The terms of engagement
The union minister Kapil Sibal has been pilloried for suggesting a higher cut–off for IIT entrance. He wants to raise it from the present 60% to 80% aggregate marks in std XII. Some have called him elitist (one of the worst epithets in an Indian liberal’s quiver) and worse. The minister has since backed down, and said that a committee of technical experts would examine the matter and make recommendations.
Given that the Indian Institutes of Technology (IITs) are the premier institutions of higher education in this country, preventing access does lead to protest by the defenders of equal opportunity and equity. It is a different matter altogether that these engineers go on to the equally elite Indian Institutes of Management (IIMs) and then, on graduating from both these premier institutes, sell toilet soap for the rest of their lives.
Gaming the system, not talent
The elephant in the room is the huge amount of money that these institutes make in administering these tests, and the entire ‘coaching’ industry that teaches these candidates how to game the system. In 2009 alone about 400,000 appeared for the tests. True to form, those who benefit from this scam have chosen to keep quiet about it. The fact is that it is not the 'best and the brightest' who get through those portals, but those who can game the system.
The need for standardised tests
Standardised all India tests become imperative given the vast disparity in the quality of the education system across the country. Not only does the syllabus differ from state to state, so does the marking. So 80% in a state board (often SSLC) does not mean 80% in CBSE or 80% in ICSE. The different state boards are not equal either. How then can the cut off be the same. The suggestion that percentiles be used also does not hold water, given the vast disparities—in infrastructure and marks gained—between states, within states (urban–rural for instance), gender, caste and community.
Democratic principles: equal opportunity and informed choice
In this debate, what is overlooked are two democratic principles: equal opportunity and informed choice. The best option is to scrap any cut–off, and forget the Std XII marks in admission. This is not a very ‘radical’ suggestion given that the cut–off in the entrance tests have been single digits, even for maths and sciences. Cut–offs for 2008 were 5 in mathematics, 0 in physics and 3 in chemistry, and in 2007 were 1 in mathematics, 4 in physics and 3 in chemistry. In 2008 one general category candidate made it to IIT Kharagpur scoring 8 marks in physics.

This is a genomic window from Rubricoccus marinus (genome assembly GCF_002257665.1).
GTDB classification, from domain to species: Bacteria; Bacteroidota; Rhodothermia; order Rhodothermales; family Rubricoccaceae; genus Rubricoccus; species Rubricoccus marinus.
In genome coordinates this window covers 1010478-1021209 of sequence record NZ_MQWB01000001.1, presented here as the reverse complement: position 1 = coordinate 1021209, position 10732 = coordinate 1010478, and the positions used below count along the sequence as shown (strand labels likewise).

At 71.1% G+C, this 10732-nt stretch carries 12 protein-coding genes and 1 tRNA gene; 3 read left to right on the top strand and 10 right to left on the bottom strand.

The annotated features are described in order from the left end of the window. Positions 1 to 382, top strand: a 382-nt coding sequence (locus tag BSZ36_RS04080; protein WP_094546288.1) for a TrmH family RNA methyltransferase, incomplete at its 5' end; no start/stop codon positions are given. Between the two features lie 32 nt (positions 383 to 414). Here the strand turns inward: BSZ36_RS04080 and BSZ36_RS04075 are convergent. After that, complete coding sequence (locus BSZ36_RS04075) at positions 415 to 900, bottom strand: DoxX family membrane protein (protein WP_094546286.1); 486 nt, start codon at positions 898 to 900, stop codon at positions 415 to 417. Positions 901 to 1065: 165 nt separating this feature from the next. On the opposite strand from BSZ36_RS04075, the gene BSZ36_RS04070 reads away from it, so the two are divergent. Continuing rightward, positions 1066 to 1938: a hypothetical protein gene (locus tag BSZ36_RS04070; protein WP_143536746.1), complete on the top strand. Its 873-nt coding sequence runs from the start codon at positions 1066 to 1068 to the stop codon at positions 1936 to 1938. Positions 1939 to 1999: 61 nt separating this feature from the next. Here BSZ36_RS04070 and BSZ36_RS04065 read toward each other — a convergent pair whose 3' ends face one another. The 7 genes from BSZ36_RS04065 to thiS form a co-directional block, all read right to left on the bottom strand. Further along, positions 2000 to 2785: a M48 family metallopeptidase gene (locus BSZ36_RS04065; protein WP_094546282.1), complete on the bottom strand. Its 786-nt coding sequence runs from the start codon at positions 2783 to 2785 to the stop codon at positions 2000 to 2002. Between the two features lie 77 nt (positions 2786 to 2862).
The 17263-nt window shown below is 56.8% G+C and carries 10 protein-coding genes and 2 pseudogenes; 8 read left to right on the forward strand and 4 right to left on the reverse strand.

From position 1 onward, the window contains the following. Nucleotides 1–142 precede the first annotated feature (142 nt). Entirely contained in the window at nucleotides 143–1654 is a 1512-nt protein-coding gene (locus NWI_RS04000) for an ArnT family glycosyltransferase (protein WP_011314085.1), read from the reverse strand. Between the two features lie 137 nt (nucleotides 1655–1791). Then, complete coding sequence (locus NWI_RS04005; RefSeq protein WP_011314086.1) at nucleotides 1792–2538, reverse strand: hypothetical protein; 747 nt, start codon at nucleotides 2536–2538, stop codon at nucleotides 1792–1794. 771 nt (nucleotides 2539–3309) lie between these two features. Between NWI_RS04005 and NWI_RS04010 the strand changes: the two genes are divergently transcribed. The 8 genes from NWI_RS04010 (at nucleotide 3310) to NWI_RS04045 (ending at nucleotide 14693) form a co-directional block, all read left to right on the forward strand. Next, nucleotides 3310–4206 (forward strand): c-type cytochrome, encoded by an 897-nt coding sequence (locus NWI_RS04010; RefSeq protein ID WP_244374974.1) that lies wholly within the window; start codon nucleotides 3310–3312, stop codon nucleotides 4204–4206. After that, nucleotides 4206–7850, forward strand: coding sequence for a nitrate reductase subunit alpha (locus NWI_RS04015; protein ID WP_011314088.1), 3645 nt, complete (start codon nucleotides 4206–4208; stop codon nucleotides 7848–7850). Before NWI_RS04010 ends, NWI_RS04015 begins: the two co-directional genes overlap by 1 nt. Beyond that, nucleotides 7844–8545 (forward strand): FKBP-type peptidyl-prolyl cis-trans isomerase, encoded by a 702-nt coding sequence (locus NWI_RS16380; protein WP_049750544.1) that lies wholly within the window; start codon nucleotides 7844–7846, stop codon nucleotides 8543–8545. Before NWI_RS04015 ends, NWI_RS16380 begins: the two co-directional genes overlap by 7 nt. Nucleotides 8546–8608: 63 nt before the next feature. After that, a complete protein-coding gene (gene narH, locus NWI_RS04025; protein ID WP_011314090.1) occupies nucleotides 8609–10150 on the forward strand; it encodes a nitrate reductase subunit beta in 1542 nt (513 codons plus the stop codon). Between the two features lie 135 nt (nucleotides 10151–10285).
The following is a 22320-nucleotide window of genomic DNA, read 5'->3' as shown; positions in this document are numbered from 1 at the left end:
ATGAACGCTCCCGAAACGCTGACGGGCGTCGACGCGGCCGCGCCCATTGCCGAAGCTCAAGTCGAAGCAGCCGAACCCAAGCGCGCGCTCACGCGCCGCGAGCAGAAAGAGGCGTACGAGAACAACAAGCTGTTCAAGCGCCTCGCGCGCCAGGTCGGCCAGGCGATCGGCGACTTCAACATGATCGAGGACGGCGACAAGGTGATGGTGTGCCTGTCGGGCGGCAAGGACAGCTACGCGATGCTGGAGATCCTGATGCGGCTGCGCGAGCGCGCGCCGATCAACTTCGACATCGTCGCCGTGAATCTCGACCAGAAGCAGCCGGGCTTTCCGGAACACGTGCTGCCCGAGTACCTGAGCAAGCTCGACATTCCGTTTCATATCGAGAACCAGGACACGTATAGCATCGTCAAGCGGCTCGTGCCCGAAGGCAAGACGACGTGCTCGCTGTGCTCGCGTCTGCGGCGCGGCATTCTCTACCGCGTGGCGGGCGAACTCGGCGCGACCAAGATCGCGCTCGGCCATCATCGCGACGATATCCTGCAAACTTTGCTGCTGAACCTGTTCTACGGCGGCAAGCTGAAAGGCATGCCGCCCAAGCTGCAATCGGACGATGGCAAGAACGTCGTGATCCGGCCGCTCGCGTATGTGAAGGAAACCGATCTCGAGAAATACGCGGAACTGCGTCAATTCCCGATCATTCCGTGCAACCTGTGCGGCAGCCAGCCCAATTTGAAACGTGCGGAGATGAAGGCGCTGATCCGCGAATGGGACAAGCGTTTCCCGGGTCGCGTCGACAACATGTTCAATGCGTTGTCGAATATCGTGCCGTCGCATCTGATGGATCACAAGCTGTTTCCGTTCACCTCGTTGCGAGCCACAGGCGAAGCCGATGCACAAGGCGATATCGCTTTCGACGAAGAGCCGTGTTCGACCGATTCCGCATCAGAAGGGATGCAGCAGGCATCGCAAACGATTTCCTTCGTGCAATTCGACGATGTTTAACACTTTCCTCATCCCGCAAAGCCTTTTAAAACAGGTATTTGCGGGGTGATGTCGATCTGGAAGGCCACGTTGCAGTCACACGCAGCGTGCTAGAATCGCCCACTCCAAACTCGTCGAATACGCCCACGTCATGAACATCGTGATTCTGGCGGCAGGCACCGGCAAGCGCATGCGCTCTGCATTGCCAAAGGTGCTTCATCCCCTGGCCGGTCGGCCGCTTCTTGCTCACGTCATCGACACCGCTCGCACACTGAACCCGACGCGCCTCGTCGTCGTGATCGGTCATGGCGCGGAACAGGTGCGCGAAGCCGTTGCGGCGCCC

What could be done is to publish the lowest mark that a selected candidate has got in the Std XII. This could be state–wise, gender, SC/ST… It could show the clusters: 70% of those selected got 90% in maths, or that the lowest marks in physics of a selected candidate was 69%. If these numbers of a decade are put out, with the scatter diagrams, then the candidates know the historical possibility of getting selected.
Given the state of technology, it is eminently possible. It is also in the highest traditions of democracy: equal opportunity and informed choice. All candidates passing Std XII, in whichever board can compete. They know their chances of getting selected. If they still want to spend the time and money, then it is their informed choice and democratic right.
The actual cut-off might be higher or lower. But decisions can be taken only on the basis of hard data, meaning when these statistics are available.
Starting at the beginning
The place to start for equal opportunity lies elsewhere, as also the quest for ‘quality’. Extend equal opportunity through a quality common school system, so that equal opportunity starts at the initial years of formal schooling. Realising the full creative genius of the children of our country demands no less.